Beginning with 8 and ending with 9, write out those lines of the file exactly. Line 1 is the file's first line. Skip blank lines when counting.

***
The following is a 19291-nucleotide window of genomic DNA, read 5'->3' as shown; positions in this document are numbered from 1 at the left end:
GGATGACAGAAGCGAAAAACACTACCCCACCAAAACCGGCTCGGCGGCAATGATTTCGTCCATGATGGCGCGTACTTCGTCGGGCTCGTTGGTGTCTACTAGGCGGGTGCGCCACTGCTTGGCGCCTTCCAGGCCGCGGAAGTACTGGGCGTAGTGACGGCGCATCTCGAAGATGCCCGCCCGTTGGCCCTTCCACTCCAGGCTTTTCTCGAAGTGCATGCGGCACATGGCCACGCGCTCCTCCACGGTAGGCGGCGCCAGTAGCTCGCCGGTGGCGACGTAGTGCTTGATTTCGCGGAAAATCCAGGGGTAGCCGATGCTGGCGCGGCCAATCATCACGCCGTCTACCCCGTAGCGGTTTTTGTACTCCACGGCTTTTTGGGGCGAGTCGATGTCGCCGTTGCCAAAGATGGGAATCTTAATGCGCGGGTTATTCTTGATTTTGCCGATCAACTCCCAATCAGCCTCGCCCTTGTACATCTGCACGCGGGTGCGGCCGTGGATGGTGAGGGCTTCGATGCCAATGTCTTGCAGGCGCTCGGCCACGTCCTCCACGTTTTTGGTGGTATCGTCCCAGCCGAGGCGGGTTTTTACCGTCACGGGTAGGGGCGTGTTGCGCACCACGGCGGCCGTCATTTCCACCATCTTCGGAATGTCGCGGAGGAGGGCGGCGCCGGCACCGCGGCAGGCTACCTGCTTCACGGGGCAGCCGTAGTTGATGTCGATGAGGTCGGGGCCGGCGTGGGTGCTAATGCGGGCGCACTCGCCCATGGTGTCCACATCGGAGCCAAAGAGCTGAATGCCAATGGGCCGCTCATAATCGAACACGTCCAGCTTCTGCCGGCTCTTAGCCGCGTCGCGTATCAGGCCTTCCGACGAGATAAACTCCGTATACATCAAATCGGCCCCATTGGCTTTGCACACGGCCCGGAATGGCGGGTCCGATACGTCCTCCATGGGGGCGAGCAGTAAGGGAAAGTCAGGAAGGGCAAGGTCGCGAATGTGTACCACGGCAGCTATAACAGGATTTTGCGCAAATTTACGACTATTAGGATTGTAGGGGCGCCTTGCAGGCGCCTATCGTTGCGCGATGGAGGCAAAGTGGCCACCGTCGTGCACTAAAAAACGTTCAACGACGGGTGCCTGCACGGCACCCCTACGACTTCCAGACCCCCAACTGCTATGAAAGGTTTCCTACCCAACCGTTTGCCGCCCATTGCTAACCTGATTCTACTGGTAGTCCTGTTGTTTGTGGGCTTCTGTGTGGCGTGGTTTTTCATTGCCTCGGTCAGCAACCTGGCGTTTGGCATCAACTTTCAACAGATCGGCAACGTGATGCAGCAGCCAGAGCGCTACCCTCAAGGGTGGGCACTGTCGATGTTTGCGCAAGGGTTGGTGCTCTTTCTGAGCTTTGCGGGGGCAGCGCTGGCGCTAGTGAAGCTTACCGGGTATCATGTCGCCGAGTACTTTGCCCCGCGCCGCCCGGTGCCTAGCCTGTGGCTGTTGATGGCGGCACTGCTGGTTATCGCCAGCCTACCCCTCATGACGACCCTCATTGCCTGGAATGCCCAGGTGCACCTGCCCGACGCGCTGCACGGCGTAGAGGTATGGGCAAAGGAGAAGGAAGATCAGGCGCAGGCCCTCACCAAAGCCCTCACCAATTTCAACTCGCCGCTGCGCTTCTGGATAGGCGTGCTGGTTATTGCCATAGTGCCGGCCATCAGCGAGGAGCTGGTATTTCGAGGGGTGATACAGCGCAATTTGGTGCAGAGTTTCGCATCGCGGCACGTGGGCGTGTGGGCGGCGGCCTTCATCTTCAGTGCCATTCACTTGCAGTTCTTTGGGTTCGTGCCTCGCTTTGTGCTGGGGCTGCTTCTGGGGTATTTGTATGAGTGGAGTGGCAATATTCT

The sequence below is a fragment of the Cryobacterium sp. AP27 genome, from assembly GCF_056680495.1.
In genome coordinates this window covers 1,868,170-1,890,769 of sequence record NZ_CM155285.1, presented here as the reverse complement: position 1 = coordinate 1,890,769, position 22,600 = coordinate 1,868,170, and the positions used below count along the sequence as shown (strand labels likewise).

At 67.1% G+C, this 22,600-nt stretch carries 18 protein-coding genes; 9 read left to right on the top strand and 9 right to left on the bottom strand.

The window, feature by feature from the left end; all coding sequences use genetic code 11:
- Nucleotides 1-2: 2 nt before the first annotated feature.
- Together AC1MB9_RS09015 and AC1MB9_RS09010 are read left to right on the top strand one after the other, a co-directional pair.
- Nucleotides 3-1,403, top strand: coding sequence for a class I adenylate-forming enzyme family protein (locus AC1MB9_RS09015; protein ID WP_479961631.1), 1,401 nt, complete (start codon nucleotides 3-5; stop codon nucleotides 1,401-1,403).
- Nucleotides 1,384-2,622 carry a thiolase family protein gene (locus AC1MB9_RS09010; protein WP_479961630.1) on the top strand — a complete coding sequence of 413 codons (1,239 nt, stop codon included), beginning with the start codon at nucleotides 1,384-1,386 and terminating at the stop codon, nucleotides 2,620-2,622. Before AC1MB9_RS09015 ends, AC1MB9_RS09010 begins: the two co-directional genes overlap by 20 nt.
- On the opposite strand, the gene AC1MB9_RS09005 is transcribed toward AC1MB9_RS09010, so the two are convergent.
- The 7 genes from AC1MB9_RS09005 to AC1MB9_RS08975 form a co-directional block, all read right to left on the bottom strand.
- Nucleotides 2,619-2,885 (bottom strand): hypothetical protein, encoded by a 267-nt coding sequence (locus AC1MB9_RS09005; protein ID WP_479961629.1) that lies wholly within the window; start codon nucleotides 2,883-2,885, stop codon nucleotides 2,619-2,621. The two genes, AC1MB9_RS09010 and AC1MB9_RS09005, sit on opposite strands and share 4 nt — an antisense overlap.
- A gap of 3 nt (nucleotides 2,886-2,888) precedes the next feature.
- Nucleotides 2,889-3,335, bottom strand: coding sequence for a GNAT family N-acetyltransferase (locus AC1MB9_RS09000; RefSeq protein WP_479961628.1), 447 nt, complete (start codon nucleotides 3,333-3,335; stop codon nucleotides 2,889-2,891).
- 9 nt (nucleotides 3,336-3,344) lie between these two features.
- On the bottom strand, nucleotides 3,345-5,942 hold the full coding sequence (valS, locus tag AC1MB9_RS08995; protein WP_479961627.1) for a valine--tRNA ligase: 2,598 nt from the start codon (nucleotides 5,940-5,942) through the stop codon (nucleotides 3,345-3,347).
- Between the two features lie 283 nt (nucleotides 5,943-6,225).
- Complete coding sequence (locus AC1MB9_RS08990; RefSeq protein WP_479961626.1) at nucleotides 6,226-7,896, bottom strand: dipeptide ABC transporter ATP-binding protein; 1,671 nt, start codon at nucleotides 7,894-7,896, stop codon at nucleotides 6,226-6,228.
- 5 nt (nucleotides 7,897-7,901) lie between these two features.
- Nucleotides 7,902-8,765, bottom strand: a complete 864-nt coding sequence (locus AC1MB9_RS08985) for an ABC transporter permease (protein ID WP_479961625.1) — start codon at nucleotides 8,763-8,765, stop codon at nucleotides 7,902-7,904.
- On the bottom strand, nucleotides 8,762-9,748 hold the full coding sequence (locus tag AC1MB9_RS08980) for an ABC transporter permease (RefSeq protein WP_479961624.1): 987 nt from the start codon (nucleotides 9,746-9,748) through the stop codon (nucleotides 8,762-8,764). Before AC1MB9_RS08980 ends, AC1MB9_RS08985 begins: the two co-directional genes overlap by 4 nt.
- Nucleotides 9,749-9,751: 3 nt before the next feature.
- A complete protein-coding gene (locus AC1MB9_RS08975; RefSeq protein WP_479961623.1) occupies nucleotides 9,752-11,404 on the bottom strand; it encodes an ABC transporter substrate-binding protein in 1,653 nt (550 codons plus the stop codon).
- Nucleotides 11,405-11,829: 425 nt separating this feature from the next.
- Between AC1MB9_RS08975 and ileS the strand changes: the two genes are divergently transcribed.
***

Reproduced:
- Together AC1MB9_RS09015 and AC1MB9_RS09010 are read left to right on the top strand one after the other, a co-directional pair.
- Nucleotides 3-1,403, top strand: coding sequence for a class I adenylate-forming enzyme family protein (locus AC1MB9_RS09015; protein ID WP_479961631.1), 1,401 nt, complete (start codon nucleotides 3-5; stop codon nucleotides 1,401-1,403).